A metal surface is illuminated with a wavelength of 550nm, and the suppression voltage is measured to be 0.19V. What is the fugitive work of this metal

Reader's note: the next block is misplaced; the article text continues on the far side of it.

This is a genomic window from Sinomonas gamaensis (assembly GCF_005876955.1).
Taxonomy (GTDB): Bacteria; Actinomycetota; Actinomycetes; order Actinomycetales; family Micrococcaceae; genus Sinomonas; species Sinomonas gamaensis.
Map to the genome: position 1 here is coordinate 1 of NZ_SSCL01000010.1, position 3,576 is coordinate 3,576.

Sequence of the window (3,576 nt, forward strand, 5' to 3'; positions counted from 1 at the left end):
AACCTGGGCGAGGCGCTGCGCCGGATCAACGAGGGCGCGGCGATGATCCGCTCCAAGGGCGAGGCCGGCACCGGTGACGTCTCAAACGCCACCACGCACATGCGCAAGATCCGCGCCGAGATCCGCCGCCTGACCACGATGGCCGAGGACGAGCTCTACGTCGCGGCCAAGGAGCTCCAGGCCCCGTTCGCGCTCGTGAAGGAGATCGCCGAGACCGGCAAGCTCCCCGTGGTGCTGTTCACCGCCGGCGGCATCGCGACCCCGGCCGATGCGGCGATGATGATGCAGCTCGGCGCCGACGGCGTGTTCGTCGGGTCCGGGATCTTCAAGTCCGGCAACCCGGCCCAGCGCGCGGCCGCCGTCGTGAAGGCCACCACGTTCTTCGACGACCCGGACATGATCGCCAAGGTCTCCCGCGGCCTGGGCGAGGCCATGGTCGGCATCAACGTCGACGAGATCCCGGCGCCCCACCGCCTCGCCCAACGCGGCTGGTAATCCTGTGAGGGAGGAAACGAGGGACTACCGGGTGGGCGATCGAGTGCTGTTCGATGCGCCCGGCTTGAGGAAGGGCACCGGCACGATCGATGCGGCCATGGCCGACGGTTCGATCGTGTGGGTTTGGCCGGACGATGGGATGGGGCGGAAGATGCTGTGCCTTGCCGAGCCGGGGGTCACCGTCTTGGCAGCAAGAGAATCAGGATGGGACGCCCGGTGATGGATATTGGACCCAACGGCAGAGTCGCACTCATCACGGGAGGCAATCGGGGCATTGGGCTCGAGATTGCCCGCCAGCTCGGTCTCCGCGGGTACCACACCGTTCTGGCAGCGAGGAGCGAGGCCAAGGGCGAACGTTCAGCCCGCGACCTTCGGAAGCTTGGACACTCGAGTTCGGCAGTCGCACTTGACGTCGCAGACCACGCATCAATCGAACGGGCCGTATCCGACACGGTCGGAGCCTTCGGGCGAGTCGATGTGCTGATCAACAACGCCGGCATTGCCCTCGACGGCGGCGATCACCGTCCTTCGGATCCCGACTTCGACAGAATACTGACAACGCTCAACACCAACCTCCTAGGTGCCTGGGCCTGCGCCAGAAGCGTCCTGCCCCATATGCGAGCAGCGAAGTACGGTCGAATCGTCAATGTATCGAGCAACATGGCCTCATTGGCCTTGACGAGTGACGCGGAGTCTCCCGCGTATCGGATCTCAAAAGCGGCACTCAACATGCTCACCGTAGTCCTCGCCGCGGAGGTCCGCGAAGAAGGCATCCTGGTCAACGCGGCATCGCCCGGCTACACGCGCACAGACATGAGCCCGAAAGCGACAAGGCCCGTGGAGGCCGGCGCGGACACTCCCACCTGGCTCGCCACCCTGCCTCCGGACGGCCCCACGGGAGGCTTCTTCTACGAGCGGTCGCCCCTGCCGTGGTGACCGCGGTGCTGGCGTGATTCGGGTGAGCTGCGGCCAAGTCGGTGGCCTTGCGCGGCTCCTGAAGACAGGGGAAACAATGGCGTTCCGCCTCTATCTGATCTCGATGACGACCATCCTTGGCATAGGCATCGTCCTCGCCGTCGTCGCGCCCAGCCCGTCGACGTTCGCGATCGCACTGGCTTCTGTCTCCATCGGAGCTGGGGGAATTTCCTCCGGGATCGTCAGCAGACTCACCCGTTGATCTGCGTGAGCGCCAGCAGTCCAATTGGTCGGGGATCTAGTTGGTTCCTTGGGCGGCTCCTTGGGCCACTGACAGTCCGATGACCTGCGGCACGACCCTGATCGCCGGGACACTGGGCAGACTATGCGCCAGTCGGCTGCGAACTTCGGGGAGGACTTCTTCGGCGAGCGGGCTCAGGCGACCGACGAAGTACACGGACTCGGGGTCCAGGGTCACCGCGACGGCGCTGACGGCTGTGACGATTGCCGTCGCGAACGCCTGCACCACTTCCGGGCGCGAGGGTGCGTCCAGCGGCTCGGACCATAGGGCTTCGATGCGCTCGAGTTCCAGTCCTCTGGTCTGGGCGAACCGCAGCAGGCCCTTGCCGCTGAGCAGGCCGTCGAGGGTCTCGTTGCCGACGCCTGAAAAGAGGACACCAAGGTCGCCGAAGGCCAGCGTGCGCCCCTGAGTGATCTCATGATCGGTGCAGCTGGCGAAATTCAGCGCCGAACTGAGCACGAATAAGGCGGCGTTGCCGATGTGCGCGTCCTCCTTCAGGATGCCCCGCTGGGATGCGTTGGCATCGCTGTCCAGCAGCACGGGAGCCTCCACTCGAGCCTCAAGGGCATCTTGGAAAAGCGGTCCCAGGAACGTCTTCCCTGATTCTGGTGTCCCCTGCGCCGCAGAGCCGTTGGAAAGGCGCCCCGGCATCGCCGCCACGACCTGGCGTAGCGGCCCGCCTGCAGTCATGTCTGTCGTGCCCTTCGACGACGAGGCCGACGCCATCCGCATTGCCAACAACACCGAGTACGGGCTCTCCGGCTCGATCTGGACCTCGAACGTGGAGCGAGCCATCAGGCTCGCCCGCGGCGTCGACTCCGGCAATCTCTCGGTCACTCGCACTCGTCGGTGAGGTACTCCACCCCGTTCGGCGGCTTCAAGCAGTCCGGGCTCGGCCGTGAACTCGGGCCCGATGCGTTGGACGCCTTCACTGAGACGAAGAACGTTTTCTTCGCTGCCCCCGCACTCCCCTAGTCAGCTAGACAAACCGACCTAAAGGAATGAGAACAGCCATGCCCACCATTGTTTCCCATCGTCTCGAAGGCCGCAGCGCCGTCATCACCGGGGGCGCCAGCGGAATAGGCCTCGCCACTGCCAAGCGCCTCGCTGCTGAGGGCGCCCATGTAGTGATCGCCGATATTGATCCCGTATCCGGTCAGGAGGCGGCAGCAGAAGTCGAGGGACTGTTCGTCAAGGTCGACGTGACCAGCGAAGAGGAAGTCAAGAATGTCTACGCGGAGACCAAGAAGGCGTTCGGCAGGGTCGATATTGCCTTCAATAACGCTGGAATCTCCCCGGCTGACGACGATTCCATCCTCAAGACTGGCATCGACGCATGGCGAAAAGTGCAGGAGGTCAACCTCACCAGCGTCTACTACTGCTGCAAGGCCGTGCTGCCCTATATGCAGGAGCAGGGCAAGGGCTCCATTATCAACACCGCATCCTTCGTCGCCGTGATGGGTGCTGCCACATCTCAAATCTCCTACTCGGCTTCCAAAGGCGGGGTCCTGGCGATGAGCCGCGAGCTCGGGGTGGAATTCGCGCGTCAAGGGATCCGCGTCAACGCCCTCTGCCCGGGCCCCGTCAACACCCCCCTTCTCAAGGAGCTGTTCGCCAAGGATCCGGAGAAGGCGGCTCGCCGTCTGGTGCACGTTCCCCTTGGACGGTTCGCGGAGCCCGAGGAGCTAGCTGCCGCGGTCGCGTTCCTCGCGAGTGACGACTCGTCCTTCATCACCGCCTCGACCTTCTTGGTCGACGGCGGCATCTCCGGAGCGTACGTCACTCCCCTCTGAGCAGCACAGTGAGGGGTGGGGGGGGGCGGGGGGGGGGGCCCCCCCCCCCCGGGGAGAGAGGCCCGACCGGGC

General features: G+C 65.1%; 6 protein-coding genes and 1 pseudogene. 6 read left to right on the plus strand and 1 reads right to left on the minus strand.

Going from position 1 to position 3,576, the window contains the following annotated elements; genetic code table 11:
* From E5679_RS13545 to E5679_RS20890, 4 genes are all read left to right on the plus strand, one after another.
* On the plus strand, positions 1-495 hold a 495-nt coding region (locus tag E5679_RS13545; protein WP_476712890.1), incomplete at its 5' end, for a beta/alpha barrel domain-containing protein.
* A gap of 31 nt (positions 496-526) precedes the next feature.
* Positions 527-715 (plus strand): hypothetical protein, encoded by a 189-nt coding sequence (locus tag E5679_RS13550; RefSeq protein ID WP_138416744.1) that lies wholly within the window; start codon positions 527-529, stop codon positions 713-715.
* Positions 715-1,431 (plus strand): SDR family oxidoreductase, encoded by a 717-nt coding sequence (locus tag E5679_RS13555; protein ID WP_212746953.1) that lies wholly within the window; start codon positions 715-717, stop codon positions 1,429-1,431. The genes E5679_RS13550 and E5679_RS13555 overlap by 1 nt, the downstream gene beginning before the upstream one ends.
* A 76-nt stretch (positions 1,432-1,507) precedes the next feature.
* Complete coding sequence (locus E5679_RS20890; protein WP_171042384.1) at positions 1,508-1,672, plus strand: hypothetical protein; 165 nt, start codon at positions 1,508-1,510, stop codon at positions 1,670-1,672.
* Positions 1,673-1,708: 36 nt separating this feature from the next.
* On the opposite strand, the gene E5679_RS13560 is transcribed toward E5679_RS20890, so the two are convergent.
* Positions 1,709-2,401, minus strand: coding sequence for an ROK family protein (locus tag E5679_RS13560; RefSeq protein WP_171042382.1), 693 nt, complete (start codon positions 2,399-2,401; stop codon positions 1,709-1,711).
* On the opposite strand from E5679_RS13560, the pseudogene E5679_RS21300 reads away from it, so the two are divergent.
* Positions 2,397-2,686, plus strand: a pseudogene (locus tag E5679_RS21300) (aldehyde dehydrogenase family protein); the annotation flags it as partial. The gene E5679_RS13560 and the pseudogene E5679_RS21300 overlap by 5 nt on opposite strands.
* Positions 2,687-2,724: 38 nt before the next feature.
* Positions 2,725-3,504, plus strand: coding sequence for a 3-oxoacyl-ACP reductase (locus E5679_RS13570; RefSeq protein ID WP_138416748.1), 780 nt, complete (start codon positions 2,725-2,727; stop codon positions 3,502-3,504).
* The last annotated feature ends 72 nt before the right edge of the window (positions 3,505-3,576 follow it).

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According to the photoelectric effect theory, the energy $E$ of a photon is equal to the frequency of the incident light $f$ multiplied by Planck's constant $h$, which can also be expressed in terms of the wavelength of the light $\lambda$: $E = h f = \frac{hc}{\lambda}$. When the metal surface is illuminated, only the evolved work of the metal surface can emit electrons, so the photon energy $E with a wavelength of 550 nm should be greater than or equal to the evolved work of the metal surface $W$, that is, $E \geq W$. 因此,可以可用出功$W \leq \frac{hc}{\lambda} = \frac{6.626 \times 10^{-34} J \cdot s \times 3.00 \times 10^8 m/s}{550 \times 10^{-9} m} = 3.61 eV$. Therefore, the metal has a maximum work of 3.61 eV.
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